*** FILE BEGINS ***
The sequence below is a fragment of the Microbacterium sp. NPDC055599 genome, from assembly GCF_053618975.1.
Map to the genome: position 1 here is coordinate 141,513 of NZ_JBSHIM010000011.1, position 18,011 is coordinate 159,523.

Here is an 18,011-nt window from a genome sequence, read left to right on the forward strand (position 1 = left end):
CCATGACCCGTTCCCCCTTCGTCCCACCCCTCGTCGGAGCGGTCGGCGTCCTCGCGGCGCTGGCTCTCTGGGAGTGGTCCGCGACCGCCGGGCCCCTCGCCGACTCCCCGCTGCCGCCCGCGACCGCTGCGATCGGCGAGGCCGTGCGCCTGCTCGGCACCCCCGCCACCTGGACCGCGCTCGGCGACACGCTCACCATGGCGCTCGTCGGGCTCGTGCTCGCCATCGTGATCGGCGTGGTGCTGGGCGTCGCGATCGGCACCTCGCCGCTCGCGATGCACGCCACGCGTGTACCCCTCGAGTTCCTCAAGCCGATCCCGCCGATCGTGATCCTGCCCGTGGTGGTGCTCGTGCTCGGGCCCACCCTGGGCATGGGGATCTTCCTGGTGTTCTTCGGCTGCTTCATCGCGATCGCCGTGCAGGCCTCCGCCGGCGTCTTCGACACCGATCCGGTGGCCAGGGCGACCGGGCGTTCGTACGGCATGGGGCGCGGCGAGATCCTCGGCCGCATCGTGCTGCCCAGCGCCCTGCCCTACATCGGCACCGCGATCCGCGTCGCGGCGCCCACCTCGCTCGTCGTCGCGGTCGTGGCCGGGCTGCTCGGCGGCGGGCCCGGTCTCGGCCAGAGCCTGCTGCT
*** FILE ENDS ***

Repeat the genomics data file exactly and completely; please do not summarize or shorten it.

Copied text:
The sequence below is a fragment of the Microbacterium sp. NPDC055599 genome, from assembly GCF_053618975.1.
Map to the genome: position 1 here is coordinate 141,513 of NZ_JBSHIM010000011.1, position 18,011 is coordinate 159,523.

Here is an 18,011-nt window from a genome sequence, read left to right on the forward strand (position 1 = left end):
CCATGACCCGTTCCCCCTTCGTCCCACCCCTCGTCGGAGCGGTCGGCGTCCTCGCGGCGCTGGCTCTCTGGGAGTGGTCCGCGACCGCCGGGCCCCTCGCCGACTCCCCGCTGCCGCCCGCGACCGCTGCGATCGGCGAGGCCGTGCGCCTGCTCGGCACCCCCGCCACCTGGACCGCGCTCGGCGACACGCTCACCATGGCGCTCGTCGGGCTCGTGCTCGCCATCGTGATCGGCGTGGTGCTGGGCGTCGCGATCGGCACCTCGCCGCTCGCGATGCACGCCACGCGTGTACCCCTCGAGTTCCTCAAGCCGATCCCGCCGATCGTGATCCTGCCCGTGGTGGTGCTCGTGCTCGGGCCCACCCTGGGCATGGGGATCTTCCTGGTGTTCTTCGGCTGCTTCATCGCGATCGCCGTGCAGGCCTCCGCCGGCGTCTTCGACACCGATCCGGTGGCCAGGGCGACCGGGCGTTCGTACGGCATGGGGCGCGGCGAGATCCTCGGCCGCATCGTGCTGCCCAGCGCCCTGCCCTACATCGGCACCGCGATCCGCGTCGCGGCGCCCACCTCGCTCGTCGTCGCGGTCGTGGCCGGGCTGCTCGGCGGCGGGCCCGGTCTCGGCCAGAGCCTGCTGCT